The approach is savvy in its simplicity: Make the process more profitable for correspondent lenders
Last week, CBC Mortgage Agency announced it was taking steps to increase the availability of financing in low-priced communities by making small-balance mortgages a more lucrative option for its network of correspondent lenders.
A long-time proponent and provider of down payment assistance for low-income consumers, CBC launched the initiative after the company’s management team came across a story by New York Times reporter Matthew Goldstein, “Where a Little Mortgage Goes a Long Way,” in which Goldstein describes a reluctance among lenders to provide funds in areas where mortgages are considered too small to be profitable. Blacks and Hispanics, in a turn that will surprise no one, have been impacted by this aversion among lenders at a rate far higher than that faced by white borrowers.
“After reading Matthew Goldstein’s article, we saw an opportunity to further our mission,” CBC president Richard Ferguson said in a release.
Low balance loans are notorious for their unprofitability. (According the Mortgage Bankers Association, the average cost of originating a loan in Q1 2020 was just shy of $8,000.) To reward the company’s correspondent lenders for providing more low-balance funding, CBC is now paying out an additional 200 basis points, or two percent of the loan amount, as additional profit on loans up to $120,000. On a $100,000 loan, CBC says the contribution equates to $1,750.
The contributed percentage increases as the loan amounts diminish, and is highest on loans of $85,000 or less. The additional payments are paid out on top of existing contributions the company already makes for low-balance transactions. Those contributions currently range from 1.5 percent to 2.5 percent on CBC’s Advantage and Edge loan programs.
Appealing to lenders’ bottom lines in addition to their politics is a strategy applauded by Gary Acosta, co-founder and CEO of the National Association of Hispanic Real Estate Professionals. Acosta uses the same strategy to bolster the presence of Latinos in the U.S. real estate industry.
“If we’re expecting the industry to change because it’s the right thing to do, it’s going to change very slowly,” Acosta told Mortgage Professional America in June. Lenders, he says, are more likely to make more socially impactful changes to their business models if they feel “that’s where the money is.”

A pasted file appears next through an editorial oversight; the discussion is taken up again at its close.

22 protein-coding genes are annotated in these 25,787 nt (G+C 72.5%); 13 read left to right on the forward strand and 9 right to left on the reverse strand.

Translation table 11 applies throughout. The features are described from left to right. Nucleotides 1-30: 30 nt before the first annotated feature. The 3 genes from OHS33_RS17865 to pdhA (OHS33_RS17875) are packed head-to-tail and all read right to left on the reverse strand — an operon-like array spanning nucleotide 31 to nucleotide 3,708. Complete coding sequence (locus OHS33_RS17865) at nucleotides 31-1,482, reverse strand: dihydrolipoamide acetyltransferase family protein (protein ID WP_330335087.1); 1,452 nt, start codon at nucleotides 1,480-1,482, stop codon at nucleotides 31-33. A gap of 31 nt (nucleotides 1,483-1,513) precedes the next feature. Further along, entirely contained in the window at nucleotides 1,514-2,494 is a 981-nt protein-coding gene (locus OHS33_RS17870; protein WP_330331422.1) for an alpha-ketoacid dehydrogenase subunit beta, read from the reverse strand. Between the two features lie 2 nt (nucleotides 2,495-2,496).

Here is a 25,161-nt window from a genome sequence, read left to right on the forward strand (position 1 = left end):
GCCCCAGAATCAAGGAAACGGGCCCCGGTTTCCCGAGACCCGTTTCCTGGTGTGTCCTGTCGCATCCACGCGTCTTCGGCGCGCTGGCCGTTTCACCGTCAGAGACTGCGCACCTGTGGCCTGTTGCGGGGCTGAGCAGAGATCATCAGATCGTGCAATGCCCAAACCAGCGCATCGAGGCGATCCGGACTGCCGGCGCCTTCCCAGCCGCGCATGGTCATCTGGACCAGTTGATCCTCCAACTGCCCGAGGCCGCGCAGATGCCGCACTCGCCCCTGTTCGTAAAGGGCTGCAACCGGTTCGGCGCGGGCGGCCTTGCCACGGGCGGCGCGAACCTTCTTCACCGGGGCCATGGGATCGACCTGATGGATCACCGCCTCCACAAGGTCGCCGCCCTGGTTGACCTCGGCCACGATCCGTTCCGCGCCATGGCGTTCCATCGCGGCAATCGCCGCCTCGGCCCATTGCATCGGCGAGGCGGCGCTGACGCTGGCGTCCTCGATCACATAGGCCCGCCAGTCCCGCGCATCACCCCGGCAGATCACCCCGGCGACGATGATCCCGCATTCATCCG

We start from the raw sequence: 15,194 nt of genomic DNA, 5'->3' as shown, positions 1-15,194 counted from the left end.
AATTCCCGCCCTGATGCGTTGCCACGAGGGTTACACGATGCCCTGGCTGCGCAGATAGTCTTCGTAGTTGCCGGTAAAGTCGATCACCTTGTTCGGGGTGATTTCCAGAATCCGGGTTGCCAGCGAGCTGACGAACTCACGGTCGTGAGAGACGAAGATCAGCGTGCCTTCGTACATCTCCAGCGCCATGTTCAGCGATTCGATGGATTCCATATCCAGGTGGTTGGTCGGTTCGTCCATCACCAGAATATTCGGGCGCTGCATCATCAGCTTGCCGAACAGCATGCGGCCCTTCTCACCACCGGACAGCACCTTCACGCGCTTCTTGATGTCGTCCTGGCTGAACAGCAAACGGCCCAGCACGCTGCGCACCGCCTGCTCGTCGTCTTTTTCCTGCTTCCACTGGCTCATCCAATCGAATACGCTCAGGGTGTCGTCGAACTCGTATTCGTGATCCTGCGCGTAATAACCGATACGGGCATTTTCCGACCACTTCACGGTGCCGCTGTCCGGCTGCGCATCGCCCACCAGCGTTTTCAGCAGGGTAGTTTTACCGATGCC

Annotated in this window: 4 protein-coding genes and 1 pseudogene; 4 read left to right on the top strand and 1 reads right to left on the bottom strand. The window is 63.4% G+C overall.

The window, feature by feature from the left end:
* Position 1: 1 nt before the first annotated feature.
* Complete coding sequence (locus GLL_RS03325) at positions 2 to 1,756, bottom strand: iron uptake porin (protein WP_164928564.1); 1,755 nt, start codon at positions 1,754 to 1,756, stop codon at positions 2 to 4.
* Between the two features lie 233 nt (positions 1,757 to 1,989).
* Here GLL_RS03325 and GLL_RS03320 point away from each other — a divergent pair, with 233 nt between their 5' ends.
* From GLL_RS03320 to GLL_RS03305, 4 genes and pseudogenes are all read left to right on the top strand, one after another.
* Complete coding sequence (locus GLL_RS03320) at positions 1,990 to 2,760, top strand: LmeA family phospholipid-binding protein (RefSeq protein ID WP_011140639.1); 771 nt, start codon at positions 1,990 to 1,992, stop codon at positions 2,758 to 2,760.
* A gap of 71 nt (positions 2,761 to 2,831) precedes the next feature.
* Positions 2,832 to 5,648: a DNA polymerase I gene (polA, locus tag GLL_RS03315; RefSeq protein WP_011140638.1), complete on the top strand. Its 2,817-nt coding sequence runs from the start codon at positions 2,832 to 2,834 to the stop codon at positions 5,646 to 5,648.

By funding purchases for a segment of the borrowing public that tends to be minority-heavy, CBC aims to help marginalized borrowers create generational wealth. Tai Christensen, CBC’s director of government affairs, recalls how a small amount of capital changed her family’s economic trajectory forever.
“In 1936, my great grandmother – who was the daughter of slaves – saved $500 and purchased a property in North Carolina,” Christensen says. “With the equity from that property and the mindset of homeownership, she inspired and helped finance the educations and home purchases of her children, her grandchildren and her great grandchildren.”
At a time of political upheaval driven by the murder of unarmed Black Americans by white police officers, the idea that generational wealth levels the playing field between whites and non-whites far more effectively than anything elected officials have proven willing or competent enough to provide has grown in prominence. Christensen hopes that by making low-balance loans more attractive to the company’s partners, CBC can capitalize on that momentum and get more minorities into homes of their own, where they can embark on the same transformative journey her great-grandmother did almost a century ago.
“I am so proud that through my company I can help other people of color, who would otherwise be unable to achieve homeownership,” Christensen says.